Summary and book reviews of The Savage Detectives by Roberto Bolano

The Savage Detectives

A Novel

by Roberto Bolano

The Savage Detectives
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     Not Yet Rated
  • First Published:
    Apr 2007, 592 pages
    Paperback:
    Mar 2008, 592 pages

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Book Summary

New Year’s Eve, 1975: Arturo Belano and Ulises Lima, founders of the visceral realist movement in poetry, leave Mexico City in a borrowed white Impala. Their quest: to track down the obscure, vanished poet Cesárea Tinajero. A violent showdown in the Sonora desert turns search to flight; twenty years later Belano and Lima are still on the run.

The explosive first long work by “the most exciting writer to come from south of the Rio Grande in a long time” (Ilan Stavans, Los Angeles Times), The Savage Detectives follows Belano and Lima through the eyes of the people whose paths they cross in Central America, Europe, Israel, and West Africa. This chorus includes the muses of visceral realism, the beautiful Font sisters; their father, an architect interned in a Mexico City asylum; a sensitive young follower of Octavio Paz; a foul-mouthed American graduate student; a French girl with a taste for the Marquis de Sade; the great-granddaughter of Leon Trotsky; a Chilean stowaway with a mystical gift for numbers; the anorexic heiress to a Mexican underwear empire; an Argentinian photojournalist in Angola; and assorted hangers-on, detractors, critics, lovers, employers, vagabonds, real-life literary figures, and random acquaintances.

A polymathic descendant of Borges and Pynchon, Roberto Bolaño traces the hidden connection between literature and violence in a world where national boundaries are fluid and death lurks in the shadow of the avant-garde. The Savage Detectives is a dazzling original, the first great Latin American novel of the twenty-first century.

NOVEMBER 2

I’ve been cordially invited to join the visceral realists. I accepted, of course. There was no initiation ceremony. It was better that way.

NOVEMBER 3

I’m not really sure what visceral realism is. I’m seventeen years old, my name is Juan García Madero, and I’m in my first semester of law school. I wanted to study literature, not law, but my uncle insisted, and in the end I gave in. I’m an orphan, and someday I’ll be a lawyer. That’s what I told my aunt and uncle, and then I shut myself in my room and cried all night. Or anyway for a long time. Then, as if it were settled, I started class in the law school’s hallowed halls, but a month later I registered for Julio César Álamo’s poetry workshop in the literature department, and that was how I met the visceral realists, or viscerealists or even vicerealists, as they sometimes like to call themselves. Up until then, I had attended the workshop four times and ...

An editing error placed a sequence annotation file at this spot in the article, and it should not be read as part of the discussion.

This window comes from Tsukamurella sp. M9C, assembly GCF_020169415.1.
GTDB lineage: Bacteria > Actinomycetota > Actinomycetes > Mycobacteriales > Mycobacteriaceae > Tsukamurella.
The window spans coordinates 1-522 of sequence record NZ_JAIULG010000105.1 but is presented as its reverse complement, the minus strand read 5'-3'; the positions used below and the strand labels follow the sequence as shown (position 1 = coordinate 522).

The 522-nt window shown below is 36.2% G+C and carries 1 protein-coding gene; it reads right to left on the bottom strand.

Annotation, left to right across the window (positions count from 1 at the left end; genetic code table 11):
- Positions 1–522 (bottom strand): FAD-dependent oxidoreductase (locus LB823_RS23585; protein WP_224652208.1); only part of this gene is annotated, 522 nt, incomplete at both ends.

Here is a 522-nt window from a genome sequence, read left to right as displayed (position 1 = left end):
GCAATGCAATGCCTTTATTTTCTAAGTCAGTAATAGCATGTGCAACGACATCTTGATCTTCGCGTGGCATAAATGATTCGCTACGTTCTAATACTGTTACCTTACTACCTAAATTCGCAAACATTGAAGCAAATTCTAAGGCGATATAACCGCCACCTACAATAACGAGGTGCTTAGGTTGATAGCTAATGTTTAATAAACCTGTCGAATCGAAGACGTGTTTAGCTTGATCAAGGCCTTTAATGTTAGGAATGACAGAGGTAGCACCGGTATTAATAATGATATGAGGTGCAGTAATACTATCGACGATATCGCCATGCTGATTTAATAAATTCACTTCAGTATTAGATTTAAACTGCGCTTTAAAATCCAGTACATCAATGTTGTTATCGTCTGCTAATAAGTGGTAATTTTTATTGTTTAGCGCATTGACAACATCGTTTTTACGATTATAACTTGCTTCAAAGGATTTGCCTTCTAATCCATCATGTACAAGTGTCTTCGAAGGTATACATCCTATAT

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Reviews

BookBrowse Review

BookBrowse

The Savage Detectives is less about narrative and more about literature itself. If you enjoy the first 120 pages, read on and you'll likely find your voice added to those in praise of what is considered Bolaño's masterwork. However, if you're still finding it hard going around page 100, you might want to call it a day!   (Reviewed by BookBrowse Review Team).

Full Review Members Only (689 words).

Media Reviews

The New York Times - James Wood

[A] marvelous, sad, finally sustaining novel.

The New Yorker - Daniel Zalewski

Bolaño fills his canvas with messy Lawrencian emotions but places them within a coolly cerebral frame. It’s a style worthy of its own name: visceral modernism.

Library Journal

The journey for all, including the reader, may prove arduous, but as a picaresque road novel, coupled with successful character creation, intriguing experimentation, and a unique premise, it provides a rewarding reading experience.

Booklist - Rebecca Singer

For readers interested in a straight narrative, this book will disappoint, but those who enjoy voice and character will find much to satisfy them.

Kirkus Reviews

One of the most entertaining books about writers and their discontents since Boswell's Life of Johnson. A brilliant novel, fully deserving of its high international reputation.

Publishers Weekly

Starred Review. Bolaño fashions an engrossing lost world of youth and utopian ambition, as particular and vivid as it is sad and uncontainable.

Reader Reviews

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Beyond the Book

Roberto Bolaño was born in Chile on April 28, 1953. For much of his life he lived a nomadic existence, living in Chile, Mexico, El Salvador, France and Spain. During the 1970s, he formed an avant-garde group called infrarealism with other writers and poets in Mexico where he lived after leaving Chile when it fell under military dictatorship. He returned to Chile in 1972 but left again the next year when General Augusto Pinochet came to power.

In the early eighties, he finally settled in ...

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